Vice President Joe Biden traveled to the state Capitol on Tuesday, where he heard a presentation from Gov. Andrew Cuomo on his plan to use federal disaster aid to make the state’s infrastructure more weather resistant.
Biden’s motorcade arrived at the Capitol around 11:30 a.m. before he entered the ceremonial Red Room, where Cuomo detailed the state’s intention to significantly bolster its weather-detection system, retrofit the New York City subway system and establish a state college dedicated to emergency preparedness.
The vice president offered praise for New York’s plan, which he said emphasizes rebuilding in a way that will help prevent damage from future storms. The plan relies on federal funds that were approved by Congress last January, after New York and other eastern states were hit hard by Superstorm Sandy.
“We have to rebuild in a way that you cannot be victimized by a similar storm again,” Biden said. “Because if we don’t, then we’re wasting money.”
Cuomo’s plan includes a total of 1,000 projects at a cost of $16 billion, which will largely be paid for by federal funds.
In all, Congress approved about $60 billion in post-Sandy emergency aid. So far, $12 billion has been dispersed, with $6 billion going to New York, according to Biden.
Cuomo’s plan would boost the number of weather stations across the state to 125, up from the current 27. The stations are used to inform the National Weather Service.
The governor expressed frustration with the state’s current system, which he said has been inaccurate at times and has led his administration to send resources to parts of the state that ultimately weren’t hit with severe weather.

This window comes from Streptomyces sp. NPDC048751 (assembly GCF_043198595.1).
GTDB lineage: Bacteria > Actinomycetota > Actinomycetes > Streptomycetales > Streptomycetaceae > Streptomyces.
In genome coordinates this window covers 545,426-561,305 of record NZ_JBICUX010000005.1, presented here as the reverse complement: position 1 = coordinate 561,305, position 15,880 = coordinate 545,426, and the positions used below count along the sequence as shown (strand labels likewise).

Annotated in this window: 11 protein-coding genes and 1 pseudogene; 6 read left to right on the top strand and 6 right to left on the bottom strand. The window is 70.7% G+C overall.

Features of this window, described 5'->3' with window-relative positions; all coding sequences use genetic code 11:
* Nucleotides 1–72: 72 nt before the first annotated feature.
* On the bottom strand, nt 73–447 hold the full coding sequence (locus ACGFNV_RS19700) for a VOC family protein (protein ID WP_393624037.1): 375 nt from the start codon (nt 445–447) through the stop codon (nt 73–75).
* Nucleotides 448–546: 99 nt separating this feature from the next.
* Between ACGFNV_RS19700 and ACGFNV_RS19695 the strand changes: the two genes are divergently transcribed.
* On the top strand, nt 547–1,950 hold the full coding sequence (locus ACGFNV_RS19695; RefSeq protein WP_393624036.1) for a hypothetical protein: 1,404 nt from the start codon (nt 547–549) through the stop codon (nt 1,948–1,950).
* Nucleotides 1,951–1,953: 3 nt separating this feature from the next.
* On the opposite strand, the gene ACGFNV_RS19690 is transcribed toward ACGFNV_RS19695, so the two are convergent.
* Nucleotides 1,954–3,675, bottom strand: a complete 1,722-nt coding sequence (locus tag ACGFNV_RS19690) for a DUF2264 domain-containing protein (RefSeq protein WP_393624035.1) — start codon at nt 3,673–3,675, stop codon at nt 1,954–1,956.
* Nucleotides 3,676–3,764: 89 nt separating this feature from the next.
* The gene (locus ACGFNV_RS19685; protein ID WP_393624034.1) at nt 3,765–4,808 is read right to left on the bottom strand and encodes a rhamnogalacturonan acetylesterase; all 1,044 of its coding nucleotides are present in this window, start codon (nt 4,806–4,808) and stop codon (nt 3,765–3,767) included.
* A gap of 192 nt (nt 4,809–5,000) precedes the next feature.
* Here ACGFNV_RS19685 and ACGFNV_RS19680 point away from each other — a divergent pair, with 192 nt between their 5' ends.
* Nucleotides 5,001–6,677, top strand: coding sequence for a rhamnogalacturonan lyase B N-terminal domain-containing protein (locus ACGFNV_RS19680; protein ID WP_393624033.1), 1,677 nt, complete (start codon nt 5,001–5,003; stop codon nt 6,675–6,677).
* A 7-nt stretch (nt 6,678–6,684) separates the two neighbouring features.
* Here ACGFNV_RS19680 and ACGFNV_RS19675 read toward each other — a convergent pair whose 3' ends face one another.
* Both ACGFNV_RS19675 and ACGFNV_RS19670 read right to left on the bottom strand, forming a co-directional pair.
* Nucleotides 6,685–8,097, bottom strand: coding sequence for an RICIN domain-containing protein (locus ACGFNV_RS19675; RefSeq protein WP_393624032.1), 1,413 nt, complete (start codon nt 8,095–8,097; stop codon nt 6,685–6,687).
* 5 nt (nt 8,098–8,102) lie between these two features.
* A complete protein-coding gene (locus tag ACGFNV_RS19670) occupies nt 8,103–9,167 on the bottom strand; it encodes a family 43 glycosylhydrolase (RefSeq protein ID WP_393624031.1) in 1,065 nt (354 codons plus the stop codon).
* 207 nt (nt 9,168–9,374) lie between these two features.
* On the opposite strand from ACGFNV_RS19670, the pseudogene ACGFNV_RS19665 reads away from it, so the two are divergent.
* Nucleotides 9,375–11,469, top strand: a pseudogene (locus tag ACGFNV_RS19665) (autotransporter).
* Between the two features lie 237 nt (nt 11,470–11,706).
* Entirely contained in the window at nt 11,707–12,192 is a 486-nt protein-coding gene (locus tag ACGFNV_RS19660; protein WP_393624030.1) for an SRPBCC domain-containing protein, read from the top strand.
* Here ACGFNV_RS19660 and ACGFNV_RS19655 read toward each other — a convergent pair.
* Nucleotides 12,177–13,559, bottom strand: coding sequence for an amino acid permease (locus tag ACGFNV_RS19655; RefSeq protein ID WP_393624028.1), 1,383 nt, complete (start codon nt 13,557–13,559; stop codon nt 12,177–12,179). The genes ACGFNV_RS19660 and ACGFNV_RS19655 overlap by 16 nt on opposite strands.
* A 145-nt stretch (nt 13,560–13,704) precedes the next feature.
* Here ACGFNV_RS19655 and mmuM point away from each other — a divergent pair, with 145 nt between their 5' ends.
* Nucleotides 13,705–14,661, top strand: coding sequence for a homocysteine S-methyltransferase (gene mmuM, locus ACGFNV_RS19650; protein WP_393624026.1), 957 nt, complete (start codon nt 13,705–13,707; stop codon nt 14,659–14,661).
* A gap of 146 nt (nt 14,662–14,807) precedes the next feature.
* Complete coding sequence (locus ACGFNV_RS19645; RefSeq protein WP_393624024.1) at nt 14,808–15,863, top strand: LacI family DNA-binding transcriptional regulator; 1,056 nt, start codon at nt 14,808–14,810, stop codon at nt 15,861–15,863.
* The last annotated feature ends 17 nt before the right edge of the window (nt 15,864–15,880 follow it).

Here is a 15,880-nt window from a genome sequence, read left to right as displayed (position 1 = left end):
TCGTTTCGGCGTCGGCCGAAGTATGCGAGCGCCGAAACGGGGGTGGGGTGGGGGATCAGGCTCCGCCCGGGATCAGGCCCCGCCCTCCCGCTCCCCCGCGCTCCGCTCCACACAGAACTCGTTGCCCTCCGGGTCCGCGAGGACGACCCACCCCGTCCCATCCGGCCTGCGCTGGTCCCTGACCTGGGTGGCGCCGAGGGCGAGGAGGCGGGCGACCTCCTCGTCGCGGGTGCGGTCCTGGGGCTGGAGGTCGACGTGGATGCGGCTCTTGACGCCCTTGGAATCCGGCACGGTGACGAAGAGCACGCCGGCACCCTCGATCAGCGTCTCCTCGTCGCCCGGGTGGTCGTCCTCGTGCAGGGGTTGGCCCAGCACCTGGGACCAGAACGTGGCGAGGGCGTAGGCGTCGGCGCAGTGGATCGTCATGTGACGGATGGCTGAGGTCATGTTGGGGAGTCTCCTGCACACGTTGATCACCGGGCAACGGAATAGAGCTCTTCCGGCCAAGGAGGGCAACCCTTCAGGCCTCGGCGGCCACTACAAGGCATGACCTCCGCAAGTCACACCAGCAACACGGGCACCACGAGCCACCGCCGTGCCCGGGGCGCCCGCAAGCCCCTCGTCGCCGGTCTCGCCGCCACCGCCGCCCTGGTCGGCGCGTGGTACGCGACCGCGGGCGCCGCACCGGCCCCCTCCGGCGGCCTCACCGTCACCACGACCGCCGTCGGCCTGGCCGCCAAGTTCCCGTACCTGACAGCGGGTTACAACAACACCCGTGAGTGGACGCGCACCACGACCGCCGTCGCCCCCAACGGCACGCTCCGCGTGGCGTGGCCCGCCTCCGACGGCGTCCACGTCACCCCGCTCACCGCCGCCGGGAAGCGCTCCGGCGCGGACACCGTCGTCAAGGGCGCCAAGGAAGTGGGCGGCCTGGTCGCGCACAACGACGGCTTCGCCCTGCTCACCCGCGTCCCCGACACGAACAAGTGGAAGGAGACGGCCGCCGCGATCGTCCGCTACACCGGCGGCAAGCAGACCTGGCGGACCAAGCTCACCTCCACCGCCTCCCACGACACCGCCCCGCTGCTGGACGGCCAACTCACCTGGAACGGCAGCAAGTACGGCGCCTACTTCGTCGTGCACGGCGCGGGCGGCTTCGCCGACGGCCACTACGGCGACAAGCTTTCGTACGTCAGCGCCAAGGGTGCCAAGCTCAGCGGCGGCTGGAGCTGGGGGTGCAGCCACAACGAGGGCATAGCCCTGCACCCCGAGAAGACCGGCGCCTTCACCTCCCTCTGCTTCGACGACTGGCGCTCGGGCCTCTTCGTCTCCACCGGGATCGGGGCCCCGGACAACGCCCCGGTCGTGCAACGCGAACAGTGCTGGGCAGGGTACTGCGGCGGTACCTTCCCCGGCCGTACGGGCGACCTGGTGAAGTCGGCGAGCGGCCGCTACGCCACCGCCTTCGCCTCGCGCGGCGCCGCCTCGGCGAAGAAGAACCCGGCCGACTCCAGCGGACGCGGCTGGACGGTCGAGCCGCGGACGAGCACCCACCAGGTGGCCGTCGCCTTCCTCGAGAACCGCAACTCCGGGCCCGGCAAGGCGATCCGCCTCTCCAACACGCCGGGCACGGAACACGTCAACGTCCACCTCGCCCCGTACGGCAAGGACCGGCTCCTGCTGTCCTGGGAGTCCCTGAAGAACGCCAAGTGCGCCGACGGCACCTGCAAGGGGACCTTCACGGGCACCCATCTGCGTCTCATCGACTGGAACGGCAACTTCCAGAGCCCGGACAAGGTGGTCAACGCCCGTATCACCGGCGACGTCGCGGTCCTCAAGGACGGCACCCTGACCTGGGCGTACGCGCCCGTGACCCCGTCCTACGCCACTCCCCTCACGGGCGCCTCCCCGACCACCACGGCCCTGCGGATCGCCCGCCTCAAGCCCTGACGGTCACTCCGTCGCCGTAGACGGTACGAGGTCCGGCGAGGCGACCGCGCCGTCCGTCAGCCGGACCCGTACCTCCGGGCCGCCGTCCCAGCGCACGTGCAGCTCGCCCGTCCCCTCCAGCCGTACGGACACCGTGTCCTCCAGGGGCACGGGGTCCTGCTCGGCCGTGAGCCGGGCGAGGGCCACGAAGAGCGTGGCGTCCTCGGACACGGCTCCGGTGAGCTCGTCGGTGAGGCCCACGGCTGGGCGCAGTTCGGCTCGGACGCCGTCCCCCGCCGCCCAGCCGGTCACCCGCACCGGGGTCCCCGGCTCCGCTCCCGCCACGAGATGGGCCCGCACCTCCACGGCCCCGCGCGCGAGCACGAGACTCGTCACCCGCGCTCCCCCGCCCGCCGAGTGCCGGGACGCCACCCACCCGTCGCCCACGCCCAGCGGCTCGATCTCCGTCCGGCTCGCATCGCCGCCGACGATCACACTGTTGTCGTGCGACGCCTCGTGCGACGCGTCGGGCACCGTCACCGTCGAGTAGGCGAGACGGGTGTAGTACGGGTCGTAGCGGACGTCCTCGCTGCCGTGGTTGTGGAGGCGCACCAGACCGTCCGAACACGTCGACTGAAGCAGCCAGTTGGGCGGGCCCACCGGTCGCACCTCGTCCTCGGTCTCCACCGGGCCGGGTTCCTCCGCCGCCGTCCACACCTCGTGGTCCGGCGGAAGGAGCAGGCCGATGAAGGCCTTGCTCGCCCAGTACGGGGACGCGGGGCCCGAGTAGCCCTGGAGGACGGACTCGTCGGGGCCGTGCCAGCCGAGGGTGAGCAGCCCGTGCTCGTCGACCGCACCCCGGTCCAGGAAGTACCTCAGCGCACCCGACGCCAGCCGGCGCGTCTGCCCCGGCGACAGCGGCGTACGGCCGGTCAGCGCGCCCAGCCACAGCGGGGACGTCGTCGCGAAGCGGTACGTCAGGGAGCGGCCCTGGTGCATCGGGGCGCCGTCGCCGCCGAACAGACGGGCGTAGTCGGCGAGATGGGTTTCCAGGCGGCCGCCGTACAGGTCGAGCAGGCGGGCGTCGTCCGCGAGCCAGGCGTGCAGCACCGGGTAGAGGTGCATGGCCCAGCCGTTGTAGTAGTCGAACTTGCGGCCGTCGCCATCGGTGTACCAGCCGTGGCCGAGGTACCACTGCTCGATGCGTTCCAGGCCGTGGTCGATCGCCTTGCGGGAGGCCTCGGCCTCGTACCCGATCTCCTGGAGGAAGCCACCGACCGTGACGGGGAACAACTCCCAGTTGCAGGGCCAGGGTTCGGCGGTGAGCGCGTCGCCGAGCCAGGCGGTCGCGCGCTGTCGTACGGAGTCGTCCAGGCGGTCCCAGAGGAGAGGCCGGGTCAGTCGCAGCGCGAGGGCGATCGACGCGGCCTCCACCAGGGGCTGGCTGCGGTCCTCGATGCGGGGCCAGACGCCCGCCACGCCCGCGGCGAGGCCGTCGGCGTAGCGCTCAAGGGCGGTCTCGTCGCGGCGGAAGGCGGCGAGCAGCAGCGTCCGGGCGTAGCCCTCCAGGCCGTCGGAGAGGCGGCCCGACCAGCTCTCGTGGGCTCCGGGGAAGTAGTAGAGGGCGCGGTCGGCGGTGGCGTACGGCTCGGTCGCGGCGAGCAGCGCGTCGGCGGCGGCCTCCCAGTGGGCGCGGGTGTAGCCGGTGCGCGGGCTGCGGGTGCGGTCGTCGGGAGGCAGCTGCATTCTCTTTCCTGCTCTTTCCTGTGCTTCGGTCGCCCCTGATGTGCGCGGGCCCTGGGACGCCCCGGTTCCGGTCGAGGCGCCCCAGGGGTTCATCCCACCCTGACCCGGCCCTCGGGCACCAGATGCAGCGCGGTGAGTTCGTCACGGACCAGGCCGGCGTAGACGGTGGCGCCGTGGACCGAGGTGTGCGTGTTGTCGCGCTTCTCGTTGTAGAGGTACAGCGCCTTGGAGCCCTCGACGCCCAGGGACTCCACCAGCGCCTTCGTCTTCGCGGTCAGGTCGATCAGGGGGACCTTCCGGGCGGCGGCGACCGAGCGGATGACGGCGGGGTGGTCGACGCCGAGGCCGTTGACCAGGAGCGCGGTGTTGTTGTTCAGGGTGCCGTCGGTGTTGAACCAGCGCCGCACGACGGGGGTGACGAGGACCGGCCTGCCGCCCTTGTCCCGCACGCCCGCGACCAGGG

“We want to have the best weather detection system in the country,” Cuomo said. “It is essential that we have this kind of information and we believe it will save lives and protect property.”
Cuomo also said he wants to create the SUNY College of Emergency Preparedness, Homeland Security and Cyber Security, a school dedicated to responding to disasters that Cuomo said would be the first of its kind.
In New York City, Cuomo said the state will work to develop a system that will allow it to quickly seal off the city’s more than 500 subway tunnels in the event of an emergency. Many tunnels in lower Manhattan were flooded by Sandy, causing major damage to the mass-transit system.
In upstate New York, Cuomo said he wants to spend some of the federal funds to rebuild or replace 100 bridges to make them more flood-resistant, including one on Route 26 in Whitney Point, Broome County. Much of the state’s Southern Tier and Mohawk Valley suffered significant damage in 2011 from tropical storms Lee and Irene.
Biden said spending on infrastructure creates “economic growth” and “middle-class jobs.” President Barack Obama is calling for an extra $50 billion in infrastructure spending, Biden said.
“The governor knows that we not only have to re-imagine New York for a New York reality, we have to re-imagine America for an American reality,” Biden said. “And the reality is we have to get back on our game.”